Last fortnight, MX Player raised a $100MM, adding more firepower to fight in the fast-growing OTT market. On the other side of the world, Disney+ launched and reached 10MM users in 3 days, with a 2020 launch planned for India.
Starting with a Big Bang
‘Kabhi kabhi toh lagta hai ki apun hi bhagwan hai’
This godly feeling might well be true for Netflix’s strategy in India which pumped in its highest ever investment of INR 100cr (~$14MM) on the second season for Sacred Games, which premiered earlier this year. With a runtime of 400 mins that’s $35K per minute.
Yes, it was as expensive as a movie.
That competition in the OTT streaming market in India is heating up would now be an understatement. There are 40+ players competing in the cluttered OTT market vying for your attention. How did we reach this point where India now counts as one of the most attractive markets in Asia for OTT?
Let’s YouTube rewind a bit.
The transition of India moving from an economy led by bottom of pyramid to one led by the middle class by 2030 was happening through the surge in smartphone penetration in the country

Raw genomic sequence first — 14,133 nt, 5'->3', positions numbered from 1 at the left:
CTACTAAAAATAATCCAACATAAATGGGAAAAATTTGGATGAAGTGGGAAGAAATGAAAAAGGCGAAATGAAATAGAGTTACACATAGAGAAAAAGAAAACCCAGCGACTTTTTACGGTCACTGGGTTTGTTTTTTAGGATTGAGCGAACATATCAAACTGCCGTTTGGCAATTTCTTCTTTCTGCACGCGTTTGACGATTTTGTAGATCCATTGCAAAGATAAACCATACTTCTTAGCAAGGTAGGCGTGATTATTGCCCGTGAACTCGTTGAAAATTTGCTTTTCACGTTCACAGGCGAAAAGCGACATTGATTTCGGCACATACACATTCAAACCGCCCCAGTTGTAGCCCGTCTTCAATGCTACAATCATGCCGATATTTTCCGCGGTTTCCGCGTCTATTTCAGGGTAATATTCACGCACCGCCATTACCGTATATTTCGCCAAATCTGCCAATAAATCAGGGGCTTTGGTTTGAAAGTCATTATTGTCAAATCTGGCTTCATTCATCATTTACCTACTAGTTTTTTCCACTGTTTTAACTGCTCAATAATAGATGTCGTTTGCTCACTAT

Smartphone users were expected to touch 859 MM by 2022 from 468 MM users in 2017, growing at a CAGR of 12.9 percent. What this statistic said was that everyone had access to a screen.
In 2016, Jio disrupted the telecom market by crashing internet data costs and free voice calls. Its effect has been amplified to an extent that no industry has been immune.
It has given birth to entire new industries (Agri Tech, B2B e-commerce) or disrupted existing ones (OTT)